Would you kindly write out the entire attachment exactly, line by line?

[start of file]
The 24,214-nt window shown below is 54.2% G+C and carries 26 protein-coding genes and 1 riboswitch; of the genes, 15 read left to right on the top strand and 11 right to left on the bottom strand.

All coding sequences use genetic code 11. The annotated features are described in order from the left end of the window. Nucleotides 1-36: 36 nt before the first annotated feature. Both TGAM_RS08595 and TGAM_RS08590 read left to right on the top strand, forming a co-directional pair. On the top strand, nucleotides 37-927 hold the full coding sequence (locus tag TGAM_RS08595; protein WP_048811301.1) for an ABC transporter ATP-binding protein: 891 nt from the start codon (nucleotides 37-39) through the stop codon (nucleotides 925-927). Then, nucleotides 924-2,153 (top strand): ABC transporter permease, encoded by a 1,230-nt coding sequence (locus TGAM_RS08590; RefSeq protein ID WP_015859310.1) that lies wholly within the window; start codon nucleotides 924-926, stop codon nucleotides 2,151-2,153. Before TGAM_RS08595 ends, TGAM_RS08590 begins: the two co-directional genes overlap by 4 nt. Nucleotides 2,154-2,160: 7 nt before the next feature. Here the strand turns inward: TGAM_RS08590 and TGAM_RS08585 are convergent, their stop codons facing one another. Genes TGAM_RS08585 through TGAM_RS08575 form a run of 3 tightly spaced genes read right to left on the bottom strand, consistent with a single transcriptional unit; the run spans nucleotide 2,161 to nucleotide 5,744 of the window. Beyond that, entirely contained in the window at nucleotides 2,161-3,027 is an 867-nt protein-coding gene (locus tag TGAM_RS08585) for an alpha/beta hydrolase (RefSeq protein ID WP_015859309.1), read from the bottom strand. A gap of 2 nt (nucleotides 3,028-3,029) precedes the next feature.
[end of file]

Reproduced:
The 24,214-nt window shown below is 54.2% G+C and carries 26 protein-coding genes and 1 riboswitch; of the genes, 15 read left to right on the top strand and 11 right to left on the bottom strand.

All coding sequences use genetic code 11. The annotated features are described in order from the left end of the window. Nucleotides 1-36: 36 nt before the first annotated feature. Both TGAM_RS08595 and TGAM_RS08590 read left to right on the top strand, forming a co-directional pair. On the top strand, nucleotides 37-927 hold the full coding sequence (locus tag TGAM_RS08595; protein WP_048811301.1) for an ABC transporter ATP-binding protein: 891 nt from the start codon (nucleotides 37-39) through the stop codon (nucleotides 925-927). Then, nucleotides 924-2,153 (top strand): ABC transporter permease, encoded by a 1,230-nt coding sequence (locus TGAM_RS08590; RefSeq protein ID WP_015859310.1) that lies wholly within the window; start codon nucleotides 924-926, stop codon nucleotides 2,151-2,153. Before TGAM_RS08595 ends, TGAM_RS08590 begins: the two co-directional genes overlap by 4 nt. Nucleotides 2,154-2,160: 7 nt before the next feature. Here the strand turns inward: TGAM_RS08590 and TGAM_RS08585 are convergent, their stop codons facing one another. Genes TGAM_RS08585 through TGAM_RS08575 form a run of 3 tightly spaced genes read right to left on the bottom strand, consistent with a single transcriptional unit; the run spans nucleotide 2,161 to nucleotide 5,744 of the window. Beyond that, entirely contained in the window at nucleotides 2,161-3,027 is an 867-nt protein-coding gene (locus tag TGAM_RS08585) for an alpha/beta hydrolase (RefSeq protein ID WP_015859309.1), read from the bottom strand. A gap of 2 nt (nucleotides 3,028-3,029) precedes the next feature.